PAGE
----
In 1951, Folkways Records, on their Ethnic Folkways imprint, released a two-LP set called Negro Folk Music of Africa and America. The double LP featured 24 field recordings from exotic and unknown regions of the world (at least to most Americans), from South Africa to French Equatorial Africa, Zanzibar and Ethiopia, to Brazil, Columbia, Haiti, Puerto Rico, Alabama, and even Mississippi. In addition to being one of the first long-player attempts to document connections between the music of the motherland and the American south, Negro Folk Music is also one of the craziest and deepest meditations on rhythm you’ll ever hear. There’s some pure voodoo on the collection — yelps of passion deeper than even Scott Stapp could imagine — that bridges African chant with American holler and moan. Writes Richard Alan Waterman in the liner notes: “… traits of African musical style have become intertwined in a wide variety of ways and in many different places with elements derived from Europe to produce a series of well-integrated, vigorous, and peculiarly American hybrids.”


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Perhaps the most peculiar American hybrid to result from this cross-pollination is the one spawned by the overeducated Caucasian subspecies known as “The Hipster.” From F. Scott Fitzgerald’s 1920s to the Birth of the Cool and beyond, upper-crusties have long been drawn to mysterious African and African-American musical idioms in an effort to reconcile their cultured effeteness and that burning ember of rhythm nestled deep within their pelvic bones. Whines of privilege must occasionally give way to howls of defiance, after all, regardless of pedigree. William Burroughs chanted with the Master Musicians of Joujouka in Morocco (as did the Rolling Stones’ Brian Jones a decade later); John Fahey was digging for old Charley Patton records with the same drive as latter-day backpackers rustling for Tribe Called Quest 12-inches. Keith Richards chomped down American rhythm & blues one 78 at a time. In two decades, music geeks will no doubt be searching out old crunk and ghetto-tech singles because they wanna hear something deep, something real.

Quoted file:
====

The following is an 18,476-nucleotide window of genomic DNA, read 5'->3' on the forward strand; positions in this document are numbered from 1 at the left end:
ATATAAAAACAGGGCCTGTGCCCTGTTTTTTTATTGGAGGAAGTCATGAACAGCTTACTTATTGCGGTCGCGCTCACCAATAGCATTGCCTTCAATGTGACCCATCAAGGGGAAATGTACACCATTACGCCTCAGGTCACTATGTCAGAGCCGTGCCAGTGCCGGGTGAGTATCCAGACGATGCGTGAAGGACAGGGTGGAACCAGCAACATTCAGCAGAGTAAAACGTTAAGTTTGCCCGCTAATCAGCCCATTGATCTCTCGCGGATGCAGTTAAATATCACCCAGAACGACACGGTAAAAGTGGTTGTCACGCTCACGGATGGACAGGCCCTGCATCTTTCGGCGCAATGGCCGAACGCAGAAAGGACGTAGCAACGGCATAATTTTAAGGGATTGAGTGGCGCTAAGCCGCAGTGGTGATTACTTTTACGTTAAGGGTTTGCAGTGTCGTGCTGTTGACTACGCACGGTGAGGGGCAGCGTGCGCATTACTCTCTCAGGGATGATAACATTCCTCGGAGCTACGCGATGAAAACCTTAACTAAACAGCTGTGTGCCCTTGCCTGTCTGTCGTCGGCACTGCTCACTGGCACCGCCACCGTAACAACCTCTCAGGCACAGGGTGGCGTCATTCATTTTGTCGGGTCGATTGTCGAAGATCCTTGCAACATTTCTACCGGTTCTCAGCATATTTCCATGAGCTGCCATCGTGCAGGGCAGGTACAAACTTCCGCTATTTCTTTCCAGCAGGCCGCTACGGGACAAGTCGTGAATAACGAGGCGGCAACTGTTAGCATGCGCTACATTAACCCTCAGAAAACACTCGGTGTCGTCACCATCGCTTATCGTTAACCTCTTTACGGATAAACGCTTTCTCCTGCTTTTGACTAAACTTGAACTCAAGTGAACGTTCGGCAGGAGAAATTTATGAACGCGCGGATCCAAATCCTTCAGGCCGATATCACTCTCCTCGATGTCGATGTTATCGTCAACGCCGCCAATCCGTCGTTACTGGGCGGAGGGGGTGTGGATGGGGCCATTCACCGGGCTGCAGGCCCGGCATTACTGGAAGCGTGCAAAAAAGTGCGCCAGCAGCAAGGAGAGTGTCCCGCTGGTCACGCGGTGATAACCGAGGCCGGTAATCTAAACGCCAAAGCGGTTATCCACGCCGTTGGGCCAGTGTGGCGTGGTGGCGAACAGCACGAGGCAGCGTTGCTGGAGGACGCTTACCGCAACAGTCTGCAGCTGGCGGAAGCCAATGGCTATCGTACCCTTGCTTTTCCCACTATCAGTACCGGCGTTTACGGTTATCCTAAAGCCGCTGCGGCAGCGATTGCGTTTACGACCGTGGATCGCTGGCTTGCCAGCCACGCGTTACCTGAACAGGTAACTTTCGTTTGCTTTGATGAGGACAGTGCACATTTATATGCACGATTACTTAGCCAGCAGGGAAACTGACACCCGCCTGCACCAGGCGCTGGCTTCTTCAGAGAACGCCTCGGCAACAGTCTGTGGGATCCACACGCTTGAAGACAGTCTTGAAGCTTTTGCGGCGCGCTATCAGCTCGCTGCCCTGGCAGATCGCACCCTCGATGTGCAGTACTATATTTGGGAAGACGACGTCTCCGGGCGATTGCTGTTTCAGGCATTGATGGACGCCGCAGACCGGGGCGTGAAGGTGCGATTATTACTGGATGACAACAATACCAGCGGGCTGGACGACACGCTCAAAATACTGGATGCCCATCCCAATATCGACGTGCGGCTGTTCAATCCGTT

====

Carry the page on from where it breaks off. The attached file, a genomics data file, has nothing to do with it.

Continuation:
And by some curious quirk of history/fate — a convergence of American imperialist guilt, unlimited access to global music, and creative empathy for a region currently in the midst of blood-soaked turmoil? — the past few years have seen American indie rockers get their Mommyland juju groove on. On the East Coast, Dirty Projectors and Vampire Weekend harness free-floating West African guitar lines and polyrhythms; the Kenyan/American marriage of Extra Golden (two Kenyans and two white Americans) and Nigeria-frenzied Chicago Afrobeat Project both bridge borders in the Midwest; and in Los Angeles, Africa and Southeast Asia collide with the West in Dengue Fever, and the curiously funky Hebrew-African blend of Fool’s Gold delivers insurgent energy.